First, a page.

LIGO Document P1300006-v1

[Thesis] Quantum noise reduction using squeezed states in LIGO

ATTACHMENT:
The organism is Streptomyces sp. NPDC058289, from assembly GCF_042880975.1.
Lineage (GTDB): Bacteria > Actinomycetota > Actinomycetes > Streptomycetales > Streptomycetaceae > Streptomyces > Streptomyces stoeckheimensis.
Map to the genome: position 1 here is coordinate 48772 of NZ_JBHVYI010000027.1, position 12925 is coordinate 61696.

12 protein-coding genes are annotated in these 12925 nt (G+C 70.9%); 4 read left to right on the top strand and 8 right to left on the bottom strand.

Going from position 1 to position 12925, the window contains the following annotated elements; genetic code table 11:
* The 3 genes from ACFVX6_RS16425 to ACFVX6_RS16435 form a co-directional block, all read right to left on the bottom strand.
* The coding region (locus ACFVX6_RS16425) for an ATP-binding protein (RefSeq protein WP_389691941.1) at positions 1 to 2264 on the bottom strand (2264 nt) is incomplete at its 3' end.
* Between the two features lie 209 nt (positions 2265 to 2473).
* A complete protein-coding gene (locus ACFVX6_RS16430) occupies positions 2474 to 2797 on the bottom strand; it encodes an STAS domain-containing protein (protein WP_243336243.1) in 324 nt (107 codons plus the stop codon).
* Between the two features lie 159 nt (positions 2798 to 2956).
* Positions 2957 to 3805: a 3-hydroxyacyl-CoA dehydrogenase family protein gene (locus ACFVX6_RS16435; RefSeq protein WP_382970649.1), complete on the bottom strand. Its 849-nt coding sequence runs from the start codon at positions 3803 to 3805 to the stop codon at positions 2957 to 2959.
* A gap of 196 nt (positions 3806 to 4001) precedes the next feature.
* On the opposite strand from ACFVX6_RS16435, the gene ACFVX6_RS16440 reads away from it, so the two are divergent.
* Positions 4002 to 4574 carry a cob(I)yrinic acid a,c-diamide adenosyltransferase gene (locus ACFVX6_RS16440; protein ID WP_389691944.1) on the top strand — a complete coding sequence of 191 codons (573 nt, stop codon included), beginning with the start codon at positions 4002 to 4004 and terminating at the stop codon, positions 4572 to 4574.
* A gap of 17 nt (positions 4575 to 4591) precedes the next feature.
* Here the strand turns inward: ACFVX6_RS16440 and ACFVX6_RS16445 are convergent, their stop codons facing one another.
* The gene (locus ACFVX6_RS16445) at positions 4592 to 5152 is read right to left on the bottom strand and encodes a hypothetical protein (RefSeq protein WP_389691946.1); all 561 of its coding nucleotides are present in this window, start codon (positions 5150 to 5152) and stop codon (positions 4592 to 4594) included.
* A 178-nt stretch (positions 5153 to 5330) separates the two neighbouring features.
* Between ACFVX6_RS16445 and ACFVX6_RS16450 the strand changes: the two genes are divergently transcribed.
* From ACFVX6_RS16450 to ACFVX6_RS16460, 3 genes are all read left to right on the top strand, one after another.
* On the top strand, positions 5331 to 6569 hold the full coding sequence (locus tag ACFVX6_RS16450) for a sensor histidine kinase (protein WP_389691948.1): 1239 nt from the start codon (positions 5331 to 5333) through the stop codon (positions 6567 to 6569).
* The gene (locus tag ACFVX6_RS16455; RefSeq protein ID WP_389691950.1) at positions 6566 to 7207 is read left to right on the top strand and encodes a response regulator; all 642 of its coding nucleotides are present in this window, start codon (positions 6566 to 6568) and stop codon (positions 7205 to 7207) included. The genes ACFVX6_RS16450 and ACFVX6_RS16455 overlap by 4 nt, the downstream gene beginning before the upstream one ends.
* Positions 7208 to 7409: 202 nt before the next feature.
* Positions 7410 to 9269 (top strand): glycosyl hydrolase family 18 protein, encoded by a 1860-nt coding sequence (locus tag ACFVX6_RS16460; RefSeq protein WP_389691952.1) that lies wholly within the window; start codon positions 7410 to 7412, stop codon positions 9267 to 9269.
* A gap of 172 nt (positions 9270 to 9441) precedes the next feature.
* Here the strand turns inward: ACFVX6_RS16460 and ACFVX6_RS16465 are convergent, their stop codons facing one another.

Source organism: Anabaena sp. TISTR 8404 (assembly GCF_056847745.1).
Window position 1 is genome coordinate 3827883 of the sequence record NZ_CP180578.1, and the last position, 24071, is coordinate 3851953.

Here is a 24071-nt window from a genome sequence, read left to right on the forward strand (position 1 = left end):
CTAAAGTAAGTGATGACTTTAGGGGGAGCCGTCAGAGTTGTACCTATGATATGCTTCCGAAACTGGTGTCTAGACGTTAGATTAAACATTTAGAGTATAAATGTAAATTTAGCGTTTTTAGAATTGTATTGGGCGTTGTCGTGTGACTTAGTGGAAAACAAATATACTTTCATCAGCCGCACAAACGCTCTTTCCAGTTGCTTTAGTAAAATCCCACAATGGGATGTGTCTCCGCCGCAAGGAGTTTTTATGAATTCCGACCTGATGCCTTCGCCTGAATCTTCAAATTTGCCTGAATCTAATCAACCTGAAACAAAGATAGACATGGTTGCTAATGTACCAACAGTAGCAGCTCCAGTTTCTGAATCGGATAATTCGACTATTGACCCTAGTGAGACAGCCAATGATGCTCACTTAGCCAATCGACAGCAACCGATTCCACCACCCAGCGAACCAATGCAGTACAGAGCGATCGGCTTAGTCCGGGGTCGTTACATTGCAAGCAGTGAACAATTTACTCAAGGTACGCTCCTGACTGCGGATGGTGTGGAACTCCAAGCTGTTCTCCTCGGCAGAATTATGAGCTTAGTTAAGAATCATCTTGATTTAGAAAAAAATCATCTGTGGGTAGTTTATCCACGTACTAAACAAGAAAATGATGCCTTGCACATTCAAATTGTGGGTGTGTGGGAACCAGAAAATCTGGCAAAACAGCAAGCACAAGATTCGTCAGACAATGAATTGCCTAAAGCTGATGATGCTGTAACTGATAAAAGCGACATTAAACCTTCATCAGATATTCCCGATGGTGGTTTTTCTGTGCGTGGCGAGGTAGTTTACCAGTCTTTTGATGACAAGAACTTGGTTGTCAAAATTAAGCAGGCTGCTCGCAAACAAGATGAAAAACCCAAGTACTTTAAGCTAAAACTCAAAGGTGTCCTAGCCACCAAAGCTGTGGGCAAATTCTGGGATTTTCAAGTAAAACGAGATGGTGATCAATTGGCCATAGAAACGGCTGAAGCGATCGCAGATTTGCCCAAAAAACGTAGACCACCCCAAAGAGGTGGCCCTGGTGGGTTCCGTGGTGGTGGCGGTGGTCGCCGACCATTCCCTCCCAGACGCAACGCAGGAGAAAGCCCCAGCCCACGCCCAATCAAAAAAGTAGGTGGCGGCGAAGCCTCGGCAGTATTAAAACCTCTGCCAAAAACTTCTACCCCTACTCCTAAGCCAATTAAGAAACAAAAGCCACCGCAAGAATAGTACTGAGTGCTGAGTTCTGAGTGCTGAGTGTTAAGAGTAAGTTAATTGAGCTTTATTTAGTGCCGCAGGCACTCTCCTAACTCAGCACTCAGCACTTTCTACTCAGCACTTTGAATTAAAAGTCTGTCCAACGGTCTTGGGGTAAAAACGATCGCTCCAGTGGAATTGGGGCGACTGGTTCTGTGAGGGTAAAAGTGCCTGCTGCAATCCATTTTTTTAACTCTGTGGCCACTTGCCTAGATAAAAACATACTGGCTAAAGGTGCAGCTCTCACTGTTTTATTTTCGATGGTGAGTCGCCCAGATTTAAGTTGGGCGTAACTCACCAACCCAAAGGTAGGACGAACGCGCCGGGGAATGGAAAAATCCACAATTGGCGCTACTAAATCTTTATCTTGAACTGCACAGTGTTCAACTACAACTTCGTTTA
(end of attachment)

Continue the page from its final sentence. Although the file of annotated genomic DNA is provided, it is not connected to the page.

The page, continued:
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Direct detection of gravitational waves will require earth based detectors to measure strains of the order \( 10^{-21} \), at frequencies of 100 Hz, a sensitivity that has been accomplished with the initial generation of LIGO interferometric gravitational wave detectors. A new generation of detectors currently under construction is designed improve on the sensitivity of the initial detectors by about a factor of 10. The quantum nature of light will limit the sensitivity of these Advanced LIGO interferometers at most frequencies; new approaches to reducing the quantum noise will be needed to improve the sensitivity further. This quantum noise originates from the vacuum fluctuations that enter the unused port of the interferometer and interfere with the laser light. Vacuum fluctuations have the minimum noise allowed by Heisenberg's uncertainty principle, \( \Delta X_{1} \Delta X_{2}\geq 1 \), where the two quadratures \( X_{1} \) and \( X_{2} \) are non-commuting observables responsible for the two forms of quantum noise, shot noise and radiation pressure noise. By replacing the vacuum fluctuations entering the interferometer with squeezed states, which have lower noise in one quadrature than the vacuum state, we have reduced the shot noise of a LIGO interferometer. The sensitivity to gravitational waves measured during this experiment represents the best sensitivity achieved to date at frequencies above 200Hz, and possibly the first time that squeezing has been measured in an interferometer at frequencies below 700Hz. The possibility that injection of squeezed states could introduce environmental noise couplings that would degrade the crucial but fragile low frequency sensitivity of a LIGO interferometer has been a major concern in planning to implement squeezing as part of baseline interferometer operations. These results demonstrate that squeezing is compatible with the low frequency sensitivity of a full scale gravitational wave interferometer. We also investigated the limits to the level of squeezing observed, including optical losses and fluctuations of the squeezing angle. The lessons learned should allow for responsible planning to implement squeezing in Advanced LIGO, either as an alternative to high power operation or an early upgrade to improve the sensitivity.
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